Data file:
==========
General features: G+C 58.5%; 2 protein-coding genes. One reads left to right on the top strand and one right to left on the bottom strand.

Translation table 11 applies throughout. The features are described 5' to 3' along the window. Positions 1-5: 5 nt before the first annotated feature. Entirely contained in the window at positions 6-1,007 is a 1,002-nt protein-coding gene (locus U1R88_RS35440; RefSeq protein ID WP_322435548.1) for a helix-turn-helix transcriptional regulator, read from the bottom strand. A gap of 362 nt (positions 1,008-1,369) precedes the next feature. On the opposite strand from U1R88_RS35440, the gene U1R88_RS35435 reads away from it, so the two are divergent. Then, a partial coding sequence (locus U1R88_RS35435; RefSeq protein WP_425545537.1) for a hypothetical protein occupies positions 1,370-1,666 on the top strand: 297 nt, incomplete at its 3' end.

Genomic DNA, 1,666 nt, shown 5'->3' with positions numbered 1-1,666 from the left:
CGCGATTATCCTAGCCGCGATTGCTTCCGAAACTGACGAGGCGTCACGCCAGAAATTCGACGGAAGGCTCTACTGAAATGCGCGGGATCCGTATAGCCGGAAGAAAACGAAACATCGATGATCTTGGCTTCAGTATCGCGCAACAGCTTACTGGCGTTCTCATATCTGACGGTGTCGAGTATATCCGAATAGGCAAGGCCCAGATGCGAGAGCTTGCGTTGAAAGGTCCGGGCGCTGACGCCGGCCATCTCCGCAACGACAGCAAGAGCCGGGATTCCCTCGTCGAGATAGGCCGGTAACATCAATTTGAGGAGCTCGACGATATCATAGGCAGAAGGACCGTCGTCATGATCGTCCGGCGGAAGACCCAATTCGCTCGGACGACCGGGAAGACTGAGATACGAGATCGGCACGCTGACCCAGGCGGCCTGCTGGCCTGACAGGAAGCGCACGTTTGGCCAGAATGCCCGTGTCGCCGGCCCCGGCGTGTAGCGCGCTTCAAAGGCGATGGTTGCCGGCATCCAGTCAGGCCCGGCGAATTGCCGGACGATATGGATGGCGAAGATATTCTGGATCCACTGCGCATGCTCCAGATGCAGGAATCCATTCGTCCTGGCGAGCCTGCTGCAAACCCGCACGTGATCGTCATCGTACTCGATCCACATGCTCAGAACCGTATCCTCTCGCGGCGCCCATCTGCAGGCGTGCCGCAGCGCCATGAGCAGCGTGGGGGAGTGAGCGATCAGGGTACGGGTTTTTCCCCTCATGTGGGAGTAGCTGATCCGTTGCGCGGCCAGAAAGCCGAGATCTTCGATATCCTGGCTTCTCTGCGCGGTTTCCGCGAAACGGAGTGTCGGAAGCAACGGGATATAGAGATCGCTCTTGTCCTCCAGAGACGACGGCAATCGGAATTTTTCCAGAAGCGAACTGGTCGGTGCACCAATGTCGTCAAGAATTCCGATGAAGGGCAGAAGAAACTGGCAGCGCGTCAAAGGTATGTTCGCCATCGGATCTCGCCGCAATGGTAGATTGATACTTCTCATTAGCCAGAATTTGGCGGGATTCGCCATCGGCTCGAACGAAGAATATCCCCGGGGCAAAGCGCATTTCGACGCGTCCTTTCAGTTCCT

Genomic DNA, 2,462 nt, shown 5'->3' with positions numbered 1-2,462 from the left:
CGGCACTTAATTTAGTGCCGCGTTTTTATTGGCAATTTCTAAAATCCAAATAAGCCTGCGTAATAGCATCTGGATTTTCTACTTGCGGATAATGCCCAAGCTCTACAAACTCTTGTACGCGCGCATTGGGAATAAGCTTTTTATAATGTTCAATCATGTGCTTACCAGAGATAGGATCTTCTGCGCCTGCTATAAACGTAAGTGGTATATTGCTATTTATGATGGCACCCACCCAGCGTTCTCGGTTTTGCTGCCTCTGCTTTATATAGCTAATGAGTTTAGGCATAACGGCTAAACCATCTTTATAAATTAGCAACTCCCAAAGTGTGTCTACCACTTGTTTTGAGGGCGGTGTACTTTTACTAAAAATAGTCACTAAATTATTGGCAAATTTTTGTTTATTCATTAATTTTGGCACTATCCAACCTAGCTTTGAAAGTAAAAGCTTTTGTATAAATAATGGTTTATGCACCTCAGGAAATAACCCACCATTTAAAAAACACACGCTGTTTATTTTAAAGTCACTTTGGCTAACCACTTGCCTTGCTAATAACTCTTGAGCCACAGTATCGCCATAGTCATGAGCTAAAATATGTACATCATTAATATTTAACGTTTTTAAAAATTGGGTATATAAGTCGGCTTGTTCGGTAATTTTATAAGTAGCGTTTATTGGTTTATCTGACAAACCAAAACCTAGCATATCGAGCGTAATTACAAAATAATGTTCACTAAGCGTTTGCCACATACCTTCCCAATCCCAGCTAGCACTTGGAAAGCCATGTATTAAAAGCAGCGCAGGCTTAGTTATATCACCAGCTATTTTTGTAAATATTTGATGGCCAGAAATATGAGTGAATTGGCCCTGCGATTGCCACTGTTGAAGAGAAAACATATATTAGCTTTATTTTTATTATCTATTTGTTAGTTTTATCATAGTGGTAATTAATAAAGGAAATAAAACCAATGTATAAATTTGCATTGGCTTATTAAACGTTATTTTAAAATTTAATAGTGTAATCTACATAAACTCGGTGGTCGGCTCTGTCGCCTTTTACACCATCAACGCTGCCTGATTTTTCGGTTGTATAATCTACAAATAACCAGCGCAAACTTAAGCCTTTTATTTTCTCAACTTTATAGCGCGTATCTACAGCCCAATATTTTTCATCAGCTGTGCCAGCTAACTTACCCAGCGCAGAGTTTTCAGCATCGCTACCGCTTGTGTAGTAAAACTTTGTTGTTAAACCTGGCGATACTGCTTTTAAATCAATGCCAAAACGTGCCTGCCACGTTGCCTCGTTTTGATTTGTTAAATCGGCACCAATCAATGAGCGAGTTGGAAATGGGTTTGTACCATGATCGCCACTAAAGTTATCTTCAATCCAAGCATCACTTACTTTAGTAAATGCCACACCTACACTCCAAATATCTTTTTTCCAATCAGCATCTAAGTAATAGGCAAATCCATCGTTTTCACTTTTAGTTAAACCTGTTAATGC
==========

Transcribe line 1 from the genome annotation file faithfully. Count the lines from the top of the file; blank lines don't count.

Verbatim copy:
General features: G+C 58.5%; 2 protein-coding genes. One reads left to right on the top strand and one right to left on the bottom strand.